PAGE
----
22 April 2014

Parallel Progress, Positive Potential: Sino-American Cooperation to Further Sea Lane Security in the Gulf of Aden

Andrew S. Erickson and Austin M. Strange, “Parallel Progress, Positive Potential: Sino-American Cooperation to Further Sea Lane Security in the Gulf of Aden,” China International Strategy Review 2013 (2013): 479-501.

Anti-piracy efforts in the Gulf of Aden represent a successful example of international cooperation to secure sea lines of communication (SLOC), which involves cooperation between the U.S. and China and with the navies of many other nations. What are the strengths and weaknesses of U.S. and Chinese naval cooperation in the fight against piracy, and what lessons does each nation’s experience in the Gulf of Aden offer for future Sino-American joint efforts to safeguard SLOCs in other maritime regions? This article (1) introduces piracy as a shared non-traditional maritime security threat, (2) surveys PLAN anti-piracy operations and Sino-American approaches, (3) examines the nature of U.S.-China anti-piracy cooperation to date, (4) discusses lessons offered by the Gulf of Aden case for future U.S.-China maritime commons governance, and (5) offers larger principles to guide bilateral cooperation.

This article reaches the following principal conclusions:

  • Both the U.S. and China rely on secure SLOCs to an unusual degree. China’s reliance is rising with particular rapidity.
  • Anti-piracy offers the U.S. and China an unusually promising venue for cooperation thanks to its apolitical nature and the shared threat.
  • Cooperation has reduced piracy significantly in the Gulf of Aden, but it is rising elsewhere, particularly in the Gulf of Guinea.
  • China remains an independent deployer, working cautiously in parallel with other partner navies in the Gulf of Aden. Nevertheless, its contributions are already significant.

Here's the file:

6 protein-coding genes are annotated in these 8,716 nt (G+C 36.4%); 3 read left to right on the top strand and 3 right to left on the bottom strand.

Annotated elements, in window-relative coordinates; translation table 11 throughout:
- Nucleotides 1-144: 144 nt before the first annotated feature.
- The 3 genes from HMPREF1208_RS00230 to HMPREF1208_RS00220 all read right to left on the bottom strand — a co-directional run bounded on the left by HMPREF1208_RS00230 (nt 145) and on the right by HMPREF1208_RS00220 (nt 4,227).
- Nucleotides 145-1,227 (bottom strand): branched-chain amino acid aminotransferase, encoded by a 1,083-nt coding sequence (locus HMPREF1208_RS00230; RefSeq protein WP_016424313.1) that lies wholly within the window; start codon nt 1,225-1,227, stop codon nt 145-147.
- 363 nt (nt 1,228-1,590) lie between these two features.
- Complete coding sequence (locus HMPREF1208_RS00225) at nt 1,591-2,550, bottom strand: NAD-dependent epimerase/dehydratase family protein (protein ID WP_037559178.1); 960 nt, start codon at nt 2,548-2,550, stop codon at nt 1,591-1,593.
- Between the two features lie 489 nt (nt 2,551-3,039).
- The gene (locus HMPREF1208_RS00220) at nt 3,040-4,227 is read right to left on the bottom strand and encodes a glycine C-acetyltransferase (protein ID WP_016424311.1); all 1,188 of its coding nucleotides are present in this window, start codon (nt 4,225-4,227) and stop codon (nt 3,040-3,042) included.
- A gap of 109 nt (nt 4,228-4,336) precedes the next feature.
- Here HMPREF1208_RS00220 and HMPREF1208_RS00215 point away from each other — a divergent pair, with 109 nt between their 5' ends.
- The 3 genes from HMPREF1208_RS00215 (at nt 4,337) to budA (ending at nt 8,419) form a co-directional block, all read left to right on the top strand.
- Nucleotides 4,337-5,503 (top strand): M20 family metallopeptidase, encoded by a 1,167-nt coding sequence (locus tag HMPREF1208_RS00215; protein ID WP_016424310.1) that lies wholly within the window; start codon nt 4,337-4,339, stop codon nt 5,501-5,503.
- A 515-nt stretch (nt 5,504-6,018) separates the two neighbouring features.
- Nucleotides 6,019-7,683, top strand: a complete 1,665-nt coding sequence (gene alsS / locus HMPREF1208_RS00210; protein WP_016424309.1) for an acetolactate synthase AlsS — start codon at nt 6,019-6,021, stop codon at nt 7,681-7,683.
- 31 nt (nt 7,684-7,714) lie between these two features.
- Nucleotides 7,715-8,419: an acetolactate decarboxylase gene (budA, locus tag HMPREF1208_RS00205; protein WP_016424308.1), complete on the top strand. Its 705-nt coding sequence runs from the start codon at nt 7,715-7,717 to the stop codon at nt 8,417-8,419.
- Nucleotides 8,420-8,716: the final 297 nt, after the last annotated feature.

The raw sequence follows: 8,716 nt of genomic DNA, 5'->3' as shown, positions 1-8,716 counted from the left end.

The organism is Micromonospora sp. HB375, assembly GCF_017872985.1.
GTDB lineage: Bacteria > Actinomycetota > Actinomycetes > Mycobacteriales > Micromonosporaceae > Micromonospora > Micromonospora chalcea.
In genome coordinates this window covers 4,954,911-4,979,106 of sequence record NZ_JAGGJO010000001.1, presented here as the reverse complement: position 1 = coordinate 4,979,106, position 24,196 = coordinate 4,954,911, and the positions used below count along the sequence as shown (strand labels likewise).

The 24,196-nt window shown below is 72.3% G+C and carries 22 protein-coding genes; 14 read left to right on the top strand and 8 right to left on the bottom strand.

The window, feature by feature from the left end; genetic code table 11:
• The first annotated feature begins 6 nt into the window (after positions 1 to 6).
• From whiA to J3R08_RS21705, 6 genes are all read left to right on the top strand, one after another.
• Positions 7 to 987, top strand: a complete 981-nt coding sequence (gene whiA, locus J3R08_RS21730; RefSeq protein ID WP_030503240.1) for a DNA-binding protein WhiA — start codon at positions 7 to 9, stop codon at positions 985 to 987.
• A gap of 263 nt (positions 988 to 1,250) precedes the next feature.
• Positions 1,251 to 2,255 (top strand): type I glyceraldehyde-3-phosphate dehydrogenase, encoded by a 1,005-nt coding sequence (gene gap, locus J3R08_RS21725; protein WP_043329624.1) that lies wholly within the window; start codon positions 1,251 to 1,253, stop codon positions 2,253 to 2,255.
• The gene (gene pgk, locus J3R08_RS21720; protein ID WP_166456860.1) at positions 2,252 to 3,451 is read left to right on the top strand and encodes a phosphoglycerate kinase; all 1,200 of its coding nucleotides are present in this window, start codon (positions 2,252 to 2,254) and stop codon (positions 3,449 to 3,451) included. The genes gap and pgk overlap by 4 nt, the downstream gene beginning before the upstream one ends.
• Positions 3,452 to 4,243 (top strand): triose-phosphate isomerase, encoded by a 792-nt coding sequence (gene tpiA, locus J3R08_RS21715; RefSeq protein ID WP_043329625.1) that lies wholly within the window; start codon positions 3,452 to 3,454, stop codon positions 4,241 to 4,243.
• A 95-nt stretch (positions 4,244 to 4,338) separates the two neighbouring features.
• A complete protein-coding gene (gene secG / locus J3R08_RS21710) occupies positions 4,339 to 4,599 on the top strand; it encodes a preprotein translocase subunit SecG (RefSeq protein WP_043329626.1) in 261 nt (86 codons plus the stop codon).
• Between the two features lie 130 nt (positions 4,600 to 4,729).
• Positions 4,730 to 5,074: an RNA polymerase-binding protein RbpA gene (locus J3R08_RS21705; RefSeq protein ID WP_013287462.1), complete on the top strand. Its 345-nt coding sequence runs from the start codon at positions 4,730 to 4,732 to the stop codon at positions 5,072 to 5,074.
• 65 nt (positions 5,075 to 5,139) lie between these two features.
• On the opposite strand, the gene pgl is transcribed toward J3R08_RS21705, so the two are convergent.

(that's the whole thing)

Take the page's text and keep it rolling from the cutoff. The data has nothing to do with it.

• Shared Awareness and De-Confliction (SHADE) remains the key coordination mechanism in which the U.S. and Chinese navies participate. They also have bilateral visits, information exchanges, and exercises—though these have been modest to date and there is considerable room for increase.
  • Joint exercises in the Gulf of Aden from August 24-25 2013 featured destroyer USS Mason and Chinese missile destroyer Harbin, as well as helicopters and Special Forces attached to both warships.
  • The operations can help pave the way for the PLAN’s first-ever participation in the 2014 Rim of the Pacific Exercise (RIMPAC).
  • Given the idiosyncratic nature of piracy in different areas, it is difficult to apply tactics and operational know-how directly across regions—though the Gulf of Guinea is far more similar to the Gulf of Aden than the South China Sea.
  • Perhaps the Gulf of Aden operations’ most tangible lesson for both sides is the importance of identifying common interests and challenges, and maintaining constant dialogues accordingly.

Further information:

Andrew S. Erickson, “No Substitute for Experience: Chinese Anti-Piracy Operations in the Gulf of Aden,” Eight Bells Book Lecture, Naval War College Museum, Newport, RI, 27 February 2014.

Andrew S. Erickson and Austin M. Strange, “Why China’s Gulf Piracy Fight Matters,” Global Public Square, CNN, 7 January 2014.

Andrew S. Erickson and Austin M. Strange, “Piracy’s Next Frontier: A Role for China in Gulf of Guinea Security?” The National Interest, 10 December 2013.

Andrew S. Erickson and Austin M. Strange, No Substitute for Experience: Chinese Anti-Piracy Operations in the Gulf of Aden, Naval War College CMSI China Maritime Study 10 (November 2013).

Andrew Erickson and Austin Strange, “China and the International Antipiracy Effort,” The Diplomat, 1 November 2013.

Andrew S. Erickson and Austin M. Strange, “Pragmatic Partners, the Unsung Story of U.S.-China Anti-Piracy Coordination,” Guest Blog Post for Elizabeth C. Economy, Asia Unbound, Council on Foreign Relations, 24 October 2013.

Andrew S. Erickson and Austin M. Strange, “Sunk Costs: China and the Pirates,” The Diplomat, 26 September 2013.

Andrew S. Erickson and Austin M. Strange, “Learning the Ropes in Blue Water: The Chinese Navy’s Gulf of Aden Deployments Have Borne Worthwhile Lessons in Far-Seas Operations—Lessons that Go Beyond the Antipiracy Mission,” U.S. Naval Institute Proceedings 139.4 (April 2013): 34-38.

Andrew Erickson and Austin Strange, “‘Selfish Superpower’ No Longer? China’s Anti-Piracy Activities and 21st-Century Global Maritime Governance,” Harvard Asia Quarterly, 14.1/2 (Spring/Summer 2012): 92-102.

Andrew S. Erickson, “Chinese Sea Power in Action: the Counter-Piracy Mission in the Gulf of Aden and Beyond,” in Roy Kamphausen, David Lai, and Andrew Scobell, eds., The PLA at Home and Abroad: Assessing the Operational Capabilities of China’s Military (Carlisle, PA: U.S. Army War College and National Bureau of Asian Research, July 2010), 295-376.

Andrew S. Erickson and Justin D. Mikolay, “Welcome China to the Fight Against Pirates,” U.S. Naval Institute Proceedings 135.3 (March 2009): 34-41.